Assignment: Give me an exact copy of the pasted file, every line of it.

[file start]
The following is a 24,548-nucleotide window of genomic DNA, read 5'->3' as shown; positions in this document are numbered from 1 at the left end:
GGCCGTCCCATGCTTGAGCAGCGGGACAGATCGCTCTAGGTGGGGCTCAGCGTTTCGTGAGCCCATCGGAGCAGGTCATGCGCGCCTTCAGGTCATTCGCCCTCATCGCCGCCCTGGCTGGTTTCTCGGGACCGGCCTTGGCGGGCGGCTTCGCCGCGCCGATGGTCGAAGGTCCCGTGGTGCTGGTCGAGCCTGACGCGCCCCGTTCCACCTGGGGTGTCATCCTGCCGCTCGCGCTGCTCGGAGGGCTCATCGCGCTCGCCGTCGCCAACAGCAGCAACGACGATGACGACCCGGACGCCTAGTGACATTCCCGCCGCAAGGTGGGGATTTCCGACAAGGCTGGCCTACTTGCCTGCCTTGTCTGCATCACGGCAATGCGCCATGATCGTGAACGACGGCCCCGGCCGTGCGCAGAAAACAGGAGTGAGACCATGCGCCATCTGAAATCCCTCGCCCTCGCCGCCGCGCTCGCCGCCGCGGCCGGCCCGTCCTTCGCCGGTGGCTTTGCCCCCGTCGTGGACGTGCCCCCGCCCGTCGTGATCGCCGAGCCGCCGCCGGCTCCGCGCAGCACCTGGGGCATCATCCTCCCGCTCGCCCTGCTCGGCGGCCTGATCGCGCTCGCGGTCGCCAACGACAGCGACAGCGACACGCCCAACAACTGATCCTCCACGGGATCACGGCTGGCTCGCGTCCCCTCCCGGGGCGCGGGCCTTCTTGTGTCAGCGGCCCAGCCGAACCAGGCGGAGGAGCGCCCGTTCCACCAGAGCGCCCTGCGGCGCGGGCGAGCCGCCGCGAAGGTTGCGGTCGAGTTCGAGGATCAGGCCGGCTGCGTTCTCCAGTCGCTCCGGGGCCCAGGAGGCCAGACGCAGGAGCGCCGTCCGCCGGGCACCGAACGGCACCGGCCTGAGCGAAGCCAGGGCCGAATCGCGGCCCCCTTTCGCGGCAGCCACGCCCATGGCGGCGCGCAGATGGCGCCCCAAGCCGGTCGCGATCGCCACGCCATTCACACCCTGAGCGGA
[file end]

The following is a 24,548-nucleotide window of genomic DNA, read 5'->3' as shown; positions in this document are numbered from 1 at the left end:
GGCCGTCCCATGCTTGAGCAGCGGGACAGATCGCTCTAGGTGGGGCTCAGCGTTTCGTGAGCCCATCGGAGCAGGTCATGCGCGCCTTCAGGTCATTCGCCCTCATCGCCGCCCTGGCTGGTTTCTCGGGACCGGCCTTGGCGGGCGGCTTCGCCGCGCCGATGGTCGAAGGTCCCGTGGTGCTGGTCGAGCCTGACGCGCCCCGTTCCACCTGGGGTGTCATCCTGCCGCTCGCGCTGCTCGGAGGGCTCATCGCGCTCGCCGTCGCCAACAGCAGCAACGACGATGACGACCCGGACGCCTAGTGACATTCCCGCCGCAAGGTGGGGATTTCCGACAAGGCTGGCCTACTTGCCTGCCTTGTCTGCATCACGGCAATGCGCCATGATCGTGAACGACGGCCCCGGCCGTGCGCAGAAAACAGGAGTGAGACCATGCGCCATCTGAAATCCCTCGCCCTCGCCGCCGCGCTCGCCGCCGCGGCCGGCCCGTCCTTCGCCGGTGGCTTTGCCCCCGTCGTGGACGTGCCCCCGCCCGTCGTGATCGCCGAGCCGCCGCCGGCTCCGCGCAGCACCTGGGGCATCATCCTCCCGCTCGCCCTGCTCGGCGGCCTGATCGCGCTCGCGGTCGCCAACGACAGCGACAGCGACACGCCCAACAACTGATCCTCCACGGGATCACGGCTGGCTCGCGTCCCCTCCCGGGGCGCGGGCCTTCTTGTGTCAGCGGCCCAGCCGAACCAGGCGGAGGAGCGCCCGTTCCACCAGAGCGCCCTGCGGCGCGGGCGAGCCGCCGCGAAGGTTGCGGTCGAGTTCGAGGATCAGGCCGGCTGCGTTCTCCAGTCGCTCCGGGGCCCAGGAGGCCAGACGCAGGAGCGCCGTCCGCCGGGCACCGAACGGCACCGGCCTGAGCGAAGCCAGGGCCGAATCGCGGCCCCCTTTCGCGGCAGCCACGCCCATGGCGGCGCGCAGATGGCGCCCCAAGCCGGTCGCGATCGCCACGCCATTCACACCCTGAGCGGA